The other day I had a rather interesting conversation with my mom. She asked me why my generation of moms seem to have such a hard time, have so many complaints. Every week there is some article about how moms are unhappy, how motherhood is a hard job, how stay at home moms are isolated and miserable, etc, etc.
I have to be honest, I have my complaints too. I have days where I just feel like a sh*ty failure. It happens, that's life, and I don't think it's exclusive to motherhood. But perhaps one of the problems modern moms face is that we forget we are people. People have bad days. People screw things up. People have days when they only do their job half assed.
Since I've been working on my blog, I have a Google alert for "motherhood," and a couple of weeks ago (before the talk with my mom) I did feel rather annoyed at all the negative articles about motherhood constantly clogging my inbox. Honestly, I've been overrun with articles of celebrities saying its hard (seriously, you have hired help), of Ann Romney saying its hard (seriously, you have hired help), of articles discussing how miserable and lazy the lives of a stay-at-home-moms (lovingly known as SAHMs) are, of articles about the frazzled and soul less lives of working moms.
I've had my fill. Why? Because it feeds into my own insecurities about motherhood. And guess what, I actually like being a stay at home mom. No, I love it. Some days it gets to feel a bit crazy, but then I think, hey if I had a job, that would have crazy days too. So what's the big deal? I love it so much that I actually miss him when I put him down for bed at night. So that's the upside. The downside: tantrums, cleaning up crap all day, for-going additional income that we could ACTUALLY use, limited adult stimulation, cooking 3 healthy meals a day, the loss of a singular and selfish purpose (career, hobbies, etc). Yes, those things exist, and they can make a day difficult, and I'm glad that in our modern society mom's have a REAL voice to discuss the difficulty of motherhood, but I really feel like we're stewing in it a bit. Lets also discuss how absolutely fantastic it is. Not because we're bragging, but honestly because we all need a little pick me up and reminder now and again that the days with our babies are precious and go by quickly. We all know instinctively, but occasionally it's really hard to remember when you haven't slept, your house is a mess, the mirror is reminding that your body doesn't look like what it used to, and then you just read an article telling you that motherhood is hard and difficult. Yes, thank you for that useful information.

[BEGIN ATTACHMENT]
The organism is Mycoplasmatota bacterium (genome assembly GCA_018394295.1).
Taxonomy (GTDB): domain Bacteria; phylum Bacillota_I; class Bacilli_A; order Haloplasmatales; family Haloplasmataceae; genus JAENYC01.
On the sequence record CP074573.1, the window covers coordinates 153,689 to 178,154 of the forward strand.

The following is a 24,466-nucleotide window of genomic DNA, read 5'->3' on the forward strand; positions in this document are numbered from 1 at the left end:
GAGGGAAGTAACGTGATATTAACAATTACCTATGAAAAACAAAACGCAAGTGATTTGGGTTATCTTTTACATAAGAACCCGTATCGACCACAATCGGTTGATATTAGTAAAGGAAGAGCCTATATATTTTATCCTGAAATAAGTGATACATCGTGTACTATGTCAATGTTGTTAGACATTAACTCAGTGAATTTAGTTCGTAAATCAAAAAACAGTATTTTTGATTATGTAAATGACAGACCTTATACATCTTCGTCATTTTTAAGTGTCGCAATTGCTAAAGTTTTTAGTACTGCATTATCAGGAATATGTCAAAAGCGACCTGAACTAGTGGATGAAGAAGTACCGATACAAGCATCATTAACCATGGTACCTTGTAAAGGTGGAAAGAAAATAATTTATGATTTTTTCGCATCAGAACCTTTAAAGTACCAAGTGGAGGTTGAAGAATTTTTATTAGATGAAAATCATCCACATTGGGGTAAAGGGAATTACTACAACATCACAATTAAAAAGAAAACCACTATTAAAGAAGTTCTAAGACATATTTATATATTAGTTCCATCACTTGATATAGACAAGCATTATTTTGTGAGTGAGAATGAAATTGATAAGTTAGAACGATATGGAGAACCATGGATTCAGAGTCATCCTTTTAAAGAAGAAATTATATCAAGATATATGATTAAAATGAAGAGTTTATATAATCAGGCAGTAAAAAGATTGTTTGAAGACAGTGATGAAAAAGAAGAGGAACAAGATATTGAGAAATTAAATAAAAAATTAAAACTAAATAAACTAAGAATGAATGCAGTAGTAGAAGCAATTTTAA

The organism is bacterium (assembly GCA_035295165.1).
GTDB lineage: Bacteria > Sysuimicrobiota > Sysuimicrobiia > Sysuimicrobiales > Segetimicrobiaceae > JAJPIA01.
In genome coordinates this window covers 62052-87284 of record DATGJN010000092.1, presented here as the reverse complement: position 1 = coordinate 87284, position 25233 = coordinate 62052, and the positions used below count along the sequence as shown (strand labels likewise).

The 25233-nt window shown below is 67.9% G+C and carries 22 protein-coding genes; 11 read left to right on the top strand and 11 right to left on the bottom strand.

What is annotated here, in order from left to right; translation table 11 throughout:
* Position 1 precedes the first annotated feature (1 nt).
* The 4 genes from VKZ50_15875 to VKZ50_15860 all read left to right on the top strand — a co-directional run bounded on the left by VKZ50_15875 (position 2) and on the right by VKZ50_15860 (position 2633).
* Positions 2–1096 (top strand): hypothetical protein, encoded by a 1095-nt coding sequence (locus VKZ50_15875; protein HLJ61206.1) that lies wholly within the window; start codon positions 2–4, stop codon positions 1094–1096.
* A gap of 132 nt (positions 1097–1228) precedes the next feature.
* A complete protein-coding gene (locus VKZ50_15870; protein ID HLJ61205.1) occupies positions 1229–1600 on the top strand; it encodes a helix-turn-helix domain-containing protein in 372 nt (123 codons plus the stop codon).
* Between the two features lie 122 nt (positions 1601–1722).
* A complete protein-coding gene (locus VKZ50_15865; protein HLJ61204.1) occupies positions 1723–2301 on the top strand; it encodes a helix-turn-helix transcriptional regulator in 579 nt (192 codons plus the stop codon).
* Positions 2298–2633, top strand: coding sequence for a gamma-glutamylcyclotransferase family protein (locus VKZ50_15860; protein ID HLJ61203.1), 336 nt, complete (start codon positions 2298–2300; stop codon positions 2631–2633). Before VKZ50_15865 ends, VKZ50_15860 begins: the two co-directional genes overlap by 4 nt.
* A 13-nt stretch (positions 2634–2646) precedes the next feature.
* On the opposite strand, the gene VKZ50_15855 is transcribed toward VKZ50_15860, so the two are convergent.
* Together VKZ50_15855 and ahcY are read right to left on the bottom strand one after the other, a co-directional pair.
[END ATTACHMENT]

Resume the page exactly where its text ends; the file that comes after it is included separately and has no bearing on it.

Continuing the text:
So, I've decided to make sure my blog and my life is a place of positivity. Like I've said before, I think it is important that women have the freedom to discuss what is important to them and can find camaraderie in venting about the perils of motherhood. But I want to try an experiment. There are enough blogs and media outlets discussing the scary parts of motherhood, so do I really need to add myself into the mix? What if I spent more time discussing the great stuff. Will that make me feel more empowered or more stifled? Will I stop stewing in the perceived drudgery of SAHMhood and instead laugh off the craziness of the day? Yes, I may occasionally vent about a bad day or a bad moment, but I don't want to dwell on the tough stuff and forget how lucky I am. My life isn't perfect and I struggle every day to make it work, but that's okay. I'm going to cut myself some slack, and just enjoy the struggle and the light. Maybe that's all any of us can really do. Smile more, stress less.
Here are a couple of blogs I've read recently that speak more to the strength of motherhood:
Motherhood. Stop Talking About How HARD it is (this article came across as a bit harsh to me, but there were some interesting points nonetheless) Motherhood Defies Logic (I loved this one! There were some beautiful sentiments i think we can all relate to. Favorite Quote: "How I feel about myself, as a mother, impacts these children on a very personal level.Because how society defines motherhood often shapes how mothers define themselves. And how we, as mothers, perceive our identity affects our children and our households at the most intimate level.").
We Want Perfection But Also Need Sleep (Favorite Quote: "Does progressive modern motherhood destroy women’s freedom? Is the young, ecologically savvy mother the enemy of her own advancement? Let’s first agree that there is no such thing as perfection in motherhood -- or in any human activity.").